' ' Cinema Romantico: Friday's Old Fashioned: Red River

Friday, March 02, 2012

Friday's Old Fashioned: Red River

In accordance with the well known legend of Leap Day William, stipulating that once every four years on February 29 you have "a magical extra day...to do the things you ordinarily wouldn't do, to take chances!", I took a chance on February 29, 2012 by watching one of the classics starring that infamous late actor known as The Duke that I have long avoided because, frankly, I can't much stand him. How, oh how, did it pan out?

Whereas Kelly Reichardt's recent "Meek's Cutoff", a film I cherished, despite its wagon train journeying through the expansively photogenic western frontier, explicitly went for a look that closed off and boxed in the viewer, Howard Hawks' legendary 1948 western opus "Red River" goes for a look that opens wide and encompasses all, breathing in and letting the viewer linger on the brilliant vistas and non-CGI cumulus clouds. And when the cattle drive that is the story's focal point reaches the stretch of water that provides the film its title, those non-CGI cattle really charge right into that non-CGI water. It's all gloriously throwback.

In the midst of a wagon train to Texas, hardscrabble Tom Dunson (John Wayne) breaks off with his pal Groot (Walter Brennan) with the intention of starting his own cattle ranch and sending for his best gal (Colleen Gray) when things are square. Alas, the wagon train is attacked by indians, his best gal is killed and a lone survivor, young Matt Garth (Mickey Kuhn), is taken in my Dunson and Grote who take him across the Red River into the Lone Star State where they take a section of land that isn't theirs for themselves, fourteen years pass in fourteen seconds, Mickey Kuhn ages into Montgomery Clift, and Dunson has established the most impressive ranch this side of Southfork. But the end of the Civil War has brought hard economic times south of the Mason Dixon and no one can afford Dunson's plethora of beef. Thus, they must drive the cattle "to Missouri" in the hopes that there the herd can fetch a proper price.

As it must, the cattle drive faces a bounty of hardship. A chuckwagon is lost. A sugar thief gets his come-uppance. A man gives a loving speech about his wife and what he plans to do with his wages once the drive is done and then he......well, you can figure that one out. The men want to avoid Missouri where rumors of raiding indians abound and make for Abilene, Kansas instead where a savior in the form of a railroad may or may not exist. Things go from bad to dreadful. Dunson refuses to sleep, hits the whiskey hard and gets hydrogen psychosis (the crazy-eye!) and the men turn on him and Matt takes command. He will drive the cattle to Abilene and leave Dunson behind. Dunson promises to come after Matt and kill him.

It's not unlike a more western-styled "Gangs of New York" with Dunson as Bill the Butcher and Matt as Amsterdam Vallon, the mentor vs. the protégé. And the onscreen dynamic is heightened by the offscreen dynamic, Clift's Methodness vs. Wayne's Naturalism (read: he's just John Wayne). The night before the cattle drive begins there is a scene in a saloon where all the men are drinking and playing cards and b.s.-ing and this feels natural and then Dunson enters and everything stops and everyone shuts up and he gives a speech. That's about all Dunson ever does - give speeches. John Wayne didn't have dialogue. He had rhetoric.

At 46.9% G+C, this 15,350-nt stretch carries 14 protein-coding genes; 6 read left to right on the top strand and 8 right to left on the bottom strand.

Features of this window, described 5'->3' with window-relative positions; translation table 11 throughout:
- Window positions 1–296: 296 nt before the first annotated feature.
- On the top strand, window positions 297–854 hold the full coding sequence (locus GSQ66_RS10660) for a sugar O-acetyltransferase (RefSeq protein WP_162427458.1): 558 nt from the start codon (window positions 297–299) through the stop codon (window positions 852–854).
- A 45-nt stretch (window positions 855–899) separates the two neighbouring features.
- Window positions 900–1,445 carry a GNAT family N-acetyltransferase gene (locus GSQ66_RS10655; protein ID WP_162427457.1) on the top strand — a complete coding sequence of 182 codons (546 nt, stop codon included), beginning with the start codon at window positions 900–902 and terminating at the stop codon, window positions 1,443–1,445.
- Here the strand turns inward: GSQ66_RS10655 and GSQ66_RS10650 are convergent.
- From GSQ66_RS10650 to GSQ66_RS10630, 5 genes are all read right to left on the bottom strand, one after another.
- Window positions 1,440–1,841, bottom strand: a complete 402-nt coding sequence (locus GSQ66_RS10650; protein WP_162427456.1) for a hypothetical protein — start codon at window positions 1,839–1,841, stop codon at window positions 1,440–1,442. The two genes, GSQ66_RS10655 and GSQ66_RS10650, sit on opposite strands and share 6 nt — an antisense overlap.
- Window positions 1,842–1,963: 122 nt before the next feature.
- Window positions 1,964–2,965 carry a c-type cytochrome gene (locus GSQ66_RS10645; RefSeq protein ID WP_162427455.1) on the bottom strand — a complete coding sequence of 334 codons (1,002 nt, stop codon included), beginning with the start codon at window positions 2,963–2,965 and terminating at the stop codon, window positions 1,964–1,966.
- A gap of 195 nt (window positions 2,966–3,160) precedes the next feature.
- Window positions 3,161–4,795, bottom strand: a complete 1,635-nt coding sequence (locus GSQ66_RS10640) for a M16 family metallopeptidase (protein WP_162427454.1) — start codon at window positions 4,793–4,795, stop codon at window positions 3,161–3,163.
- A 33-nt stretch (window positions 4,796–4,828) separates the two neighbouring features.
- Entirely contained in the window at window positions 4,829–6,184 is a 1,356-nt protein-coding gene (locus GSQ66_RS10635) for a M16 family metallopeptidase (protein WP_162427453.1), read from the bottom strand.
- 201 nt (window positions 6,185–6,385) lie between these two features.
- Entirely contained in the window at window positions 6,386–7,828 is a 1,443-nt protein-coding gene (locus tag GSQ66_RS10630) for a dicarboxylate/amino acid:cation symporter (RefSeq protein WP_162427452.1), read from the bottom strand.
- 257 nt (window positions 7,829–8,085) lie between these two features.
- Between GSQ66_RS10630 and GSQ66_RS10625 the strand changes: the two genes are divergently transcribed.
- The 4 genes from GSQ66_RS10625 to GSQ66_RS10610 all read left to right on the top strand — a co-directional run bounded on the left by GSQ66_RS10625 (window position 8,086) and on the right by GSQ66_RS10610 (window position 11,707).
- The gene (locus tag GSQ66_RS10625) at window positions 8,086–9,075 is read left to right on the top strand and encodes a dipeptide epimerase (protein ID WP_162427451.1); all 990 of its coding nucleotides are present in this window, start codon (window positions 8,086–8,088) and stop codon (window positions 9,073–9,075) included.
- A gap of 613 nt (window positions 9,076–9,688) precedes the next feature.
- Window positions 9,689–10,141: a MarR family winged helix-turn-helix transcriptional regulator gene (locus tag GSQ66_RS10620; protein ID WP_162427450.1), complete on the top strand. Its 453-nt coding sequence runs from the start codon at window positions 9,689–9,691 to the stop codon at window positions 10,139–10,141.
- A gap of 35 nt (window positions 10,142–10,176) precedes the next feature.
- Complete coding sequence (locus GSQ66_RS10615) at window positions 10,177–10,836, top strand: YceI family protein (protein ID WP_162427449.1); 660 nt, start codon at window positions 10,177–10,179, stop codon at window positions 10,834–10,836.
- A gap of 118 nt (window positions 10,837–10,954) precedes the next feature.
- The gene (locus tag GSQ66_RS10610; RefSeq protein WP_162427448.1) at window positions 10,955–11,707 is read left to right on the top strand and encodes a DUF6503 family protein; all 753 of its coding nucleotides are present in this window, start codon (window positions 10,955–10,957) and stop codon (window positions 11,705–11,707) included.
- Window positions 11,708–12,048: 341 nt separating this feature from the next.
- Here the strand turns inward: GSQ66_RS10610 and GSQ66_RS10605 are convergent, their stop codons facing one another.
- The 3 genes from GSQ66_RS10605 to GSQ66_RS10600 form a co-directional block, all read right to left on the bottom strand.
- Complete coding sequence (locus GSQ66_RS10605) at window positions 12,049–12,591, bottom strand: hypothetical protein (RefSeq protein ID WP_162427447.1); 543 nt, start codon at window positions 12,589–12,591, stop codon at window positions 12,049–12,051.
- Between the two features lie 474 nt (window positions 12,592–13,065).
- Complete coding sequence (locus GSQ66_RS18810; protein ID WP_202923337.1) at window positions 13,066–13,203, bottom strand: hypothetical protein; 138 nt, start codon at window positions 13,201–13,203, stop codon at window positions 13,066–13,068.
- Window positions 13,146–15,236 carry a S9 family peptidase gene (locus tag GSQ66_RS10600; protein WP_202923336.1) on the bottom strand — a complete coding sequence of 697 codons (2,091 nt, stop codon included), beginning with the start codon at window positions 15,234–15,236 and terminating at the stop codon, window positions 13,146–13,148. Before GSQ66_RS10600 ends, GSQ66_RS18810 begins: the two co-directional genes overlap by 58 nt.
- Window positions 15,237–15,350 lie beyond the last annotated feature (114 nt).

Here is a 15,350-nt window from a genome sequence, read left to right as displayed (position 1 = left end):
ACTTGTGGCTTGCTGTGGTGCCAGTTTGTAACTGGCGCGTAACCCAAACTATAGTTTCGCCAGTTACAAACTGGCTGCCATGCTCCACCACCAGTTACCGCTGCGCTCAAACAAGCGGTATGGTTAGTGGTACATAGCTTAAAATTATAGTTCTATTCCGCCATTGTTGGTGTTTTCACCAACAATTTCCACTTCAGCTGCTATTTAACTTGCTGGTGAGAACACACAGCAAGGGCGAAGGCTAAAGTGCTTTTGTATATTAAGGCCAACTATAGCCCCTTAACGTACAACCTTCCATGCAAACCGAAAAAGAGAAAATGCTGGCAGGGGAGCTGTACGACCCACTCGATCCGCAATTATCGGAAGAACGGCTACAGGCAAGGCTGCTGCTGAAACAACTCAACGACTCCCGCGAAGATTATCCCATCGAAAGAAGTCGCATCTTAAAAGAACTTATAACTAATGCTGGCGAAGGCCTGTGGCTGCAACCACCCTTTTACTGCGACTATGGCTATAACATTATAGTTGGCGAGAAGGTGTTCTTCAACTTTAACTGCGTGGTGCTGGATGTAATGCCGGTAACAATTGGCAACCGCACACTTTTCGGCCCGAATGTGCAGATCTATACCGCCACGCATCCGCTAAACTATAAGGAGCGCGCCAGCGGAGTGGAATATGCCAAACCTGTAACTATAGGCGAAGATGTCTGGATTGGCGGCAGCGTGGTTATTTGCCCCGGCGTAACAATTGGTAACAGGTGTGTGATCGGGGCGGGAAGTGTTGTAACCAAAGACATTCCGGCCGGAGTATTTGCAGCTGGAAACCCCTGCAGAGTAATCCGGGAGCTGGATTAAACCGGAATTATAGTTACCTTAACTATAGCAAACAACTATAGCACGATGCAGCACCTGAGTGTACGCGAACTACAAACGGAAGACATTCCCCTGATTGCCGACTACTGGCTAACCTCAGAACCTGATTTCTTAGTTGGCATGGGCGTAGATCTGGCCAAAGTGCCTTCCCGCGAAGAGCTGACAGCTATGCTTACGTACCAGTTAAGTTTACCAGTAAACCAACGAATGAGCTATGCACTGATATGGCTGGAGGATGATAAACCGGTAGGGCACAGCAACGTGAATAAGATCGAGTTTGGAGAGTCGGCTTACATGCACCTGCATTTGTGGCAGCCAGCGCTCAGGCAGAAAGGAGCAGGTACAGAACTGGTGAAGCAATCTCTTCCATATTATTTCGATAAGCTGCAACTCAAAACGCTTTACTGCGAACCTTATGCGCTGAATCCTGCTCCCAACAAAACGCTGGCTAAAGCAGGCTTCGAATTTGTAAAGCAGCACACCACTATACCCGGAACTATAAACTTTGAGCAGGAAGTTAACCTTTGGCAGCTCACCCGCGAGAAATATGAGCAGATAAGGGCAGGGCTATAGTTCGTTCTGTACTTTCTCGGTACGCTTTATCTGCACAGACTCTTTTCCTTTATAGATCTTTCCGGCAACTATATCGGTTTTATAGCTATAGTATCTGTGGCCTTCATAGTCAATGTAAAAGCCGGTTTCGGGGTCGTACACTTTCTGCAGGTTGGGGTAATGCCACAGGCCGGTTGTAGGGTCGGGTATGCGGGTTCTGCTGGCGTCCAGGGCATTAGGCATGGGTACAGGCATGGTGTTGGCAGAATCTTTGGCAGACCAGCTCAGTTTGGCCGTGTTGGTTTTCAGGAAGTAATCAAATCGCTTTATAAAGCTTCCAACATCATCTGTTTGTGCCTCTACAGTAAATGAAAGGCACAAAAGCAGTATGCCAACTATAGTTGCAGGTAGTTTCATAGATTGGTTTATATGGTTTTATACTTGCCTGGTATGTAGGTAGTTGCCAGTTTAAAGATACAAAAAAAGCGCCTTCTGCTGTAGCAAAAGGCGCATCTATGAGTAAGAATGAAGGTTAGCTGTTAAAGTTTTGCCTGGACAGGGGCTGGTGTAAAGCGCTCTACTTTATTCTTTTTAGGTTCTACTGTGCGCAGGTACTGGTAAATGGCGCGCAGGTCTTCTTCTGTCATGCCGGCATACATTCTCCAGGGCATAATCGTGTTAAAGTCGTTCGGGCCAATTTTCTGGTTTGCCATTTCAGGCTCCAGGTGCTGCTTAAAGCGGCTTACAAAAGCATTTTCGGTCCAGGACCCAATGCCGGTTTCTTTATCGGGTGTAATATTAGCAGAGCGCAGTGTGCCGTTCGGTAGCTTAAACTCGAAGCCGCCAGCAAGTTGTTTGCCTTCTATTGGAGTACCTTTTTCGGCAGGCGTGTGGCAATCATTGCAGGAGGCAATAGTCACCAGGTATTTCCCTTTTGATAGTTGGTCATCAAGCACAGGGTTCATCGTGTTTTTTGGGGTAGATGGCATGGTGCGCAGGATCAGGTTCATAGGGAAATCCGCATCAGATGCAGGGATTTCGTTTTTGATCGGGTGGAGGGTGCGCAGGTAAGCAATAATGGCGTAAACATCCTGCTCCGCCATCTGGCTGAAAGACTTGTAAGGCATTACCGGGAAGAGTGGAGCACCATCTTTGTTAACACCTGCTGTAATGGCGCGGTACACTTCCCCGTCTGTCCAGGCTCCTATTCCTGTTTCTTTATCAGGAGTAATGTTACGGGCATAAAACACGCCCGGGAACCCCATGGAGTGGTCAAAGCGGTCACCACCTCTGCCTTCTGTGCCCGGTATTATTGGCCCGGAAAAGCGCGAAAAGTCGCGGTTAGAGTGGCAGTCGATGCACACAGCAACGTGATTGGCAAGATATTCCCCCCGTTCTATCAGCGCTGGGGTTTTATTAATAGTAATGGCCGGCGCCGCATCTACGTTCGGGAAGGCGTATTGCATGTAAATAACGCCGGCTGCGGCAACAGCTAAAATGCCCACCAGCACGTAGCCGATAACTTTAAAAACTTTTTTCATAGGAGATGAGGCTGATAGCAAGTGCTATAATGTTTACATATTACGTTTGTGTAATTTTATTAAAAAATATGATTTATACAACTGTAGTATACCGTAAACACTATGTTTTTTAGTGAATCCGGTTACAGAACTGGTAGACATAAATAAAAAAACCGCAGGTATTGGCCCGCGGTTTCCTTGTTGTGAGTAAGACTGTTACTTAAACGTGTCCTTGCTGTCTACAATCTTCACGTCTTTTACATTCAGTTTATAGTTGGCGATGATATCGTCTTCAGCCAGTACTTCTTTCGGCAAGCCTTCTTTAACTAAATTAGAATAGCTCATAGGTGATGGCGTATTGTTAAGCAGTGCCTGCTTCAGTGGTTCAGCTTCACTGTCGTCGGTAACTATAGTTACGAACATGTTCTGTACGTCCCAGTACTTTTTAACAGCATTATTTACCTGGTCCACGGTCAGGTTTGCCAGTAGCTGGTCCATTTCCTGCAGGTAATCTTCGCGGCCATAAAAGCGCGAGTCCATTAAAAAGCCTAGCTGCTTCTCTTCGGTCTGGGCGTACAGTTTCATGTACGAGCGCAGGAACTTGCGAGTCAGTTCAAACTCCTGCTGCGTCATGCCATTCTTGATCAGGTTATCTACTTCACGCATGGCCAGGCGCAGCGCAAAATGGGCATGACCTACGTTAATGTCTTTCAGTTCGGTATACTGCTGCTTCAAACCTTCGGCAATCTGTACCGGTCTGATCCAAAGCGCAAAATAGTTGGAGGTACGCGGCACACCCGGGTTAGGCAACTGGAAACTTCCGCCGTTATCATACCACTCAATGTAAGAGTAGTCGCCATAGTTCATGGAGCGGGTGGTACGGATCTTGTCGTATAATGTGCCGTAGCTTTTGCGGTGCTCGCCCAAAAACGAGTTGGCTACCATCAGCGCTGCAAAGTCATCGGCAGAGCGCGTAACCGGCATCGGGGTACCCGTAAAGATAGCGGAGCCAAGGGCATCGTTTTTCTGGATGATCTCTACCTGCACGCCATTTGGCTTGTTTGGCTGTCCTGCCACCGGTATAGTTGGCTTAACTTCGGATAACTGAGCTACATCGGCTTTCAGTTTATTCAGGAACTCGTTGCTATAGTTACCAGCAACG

"Ten years and I'll have the Red River D on more cattle than you've looked at anywhere. I'll have that brand on enough beef to feed the whole country. Good beef for hungry people. Beef to make 'em strong, make 'em grow. But it takes work, and it takes sweat, and it takes time."

Dunson, I think, is meant to be "complicated", so stubborn he fails to see his foolhardy judgment. My eyes saw someone entirely uncomplicated, a zealot who if he told you to eat cow dung for breakfast would darn well expect you to do it and not ask questions. He's gonna kill that sniveling Matt, by God, if it's the last thing he does, which, in his mind, it won't be because he's right. Until......

For 90 minutes the movie strides along when suddenly Matt and his gang encounter a wagon train under attack and swoop to the rescue so Matt can fall in love with Tess (Joanne Dru), a name which, of course, means "Deus ex machina" in Svenborgian. She crudely helps to advance the plot, hammer home the (already quite apparent) theme of Father & Son and then, in one of the most egregious endings in a so-called great movie I can recall, right at the moment when our two main characters are locked in a vicious struggle of life and death, she bustles in to scold them like a schoolteacher and supply the pot of gold at the end of the rainbow. It's grotesque!

The conclusion of "Meek's Cutoff" may lack closure but is completely logical from the style and shape of the story. The conclusion of "Red River" has closure but is completely illogical from the style and shape of the story. (Reader: "Wait, is Nick claiming 'Meek's Cutoff' is - gasp! - 'better' than 'Red River?'" Nick: "Talk amongst yourselves.")

Leap Day William can bite me.


Andrew K. said...

Well, this looks to be a right conundrum. Clift, whom I love, in a film with Wayne, whom I loathe in a genre I have no real opinion on.

Is it weird I've never heard of this movie?

Nick Prigge said...

Montgomery Clift is good in it. I mean, of course he is! He's Clift! But still......

It's regarded as a classic western but if you don't like westerns and you don't like Wayne, it probably doesn't show on your radar.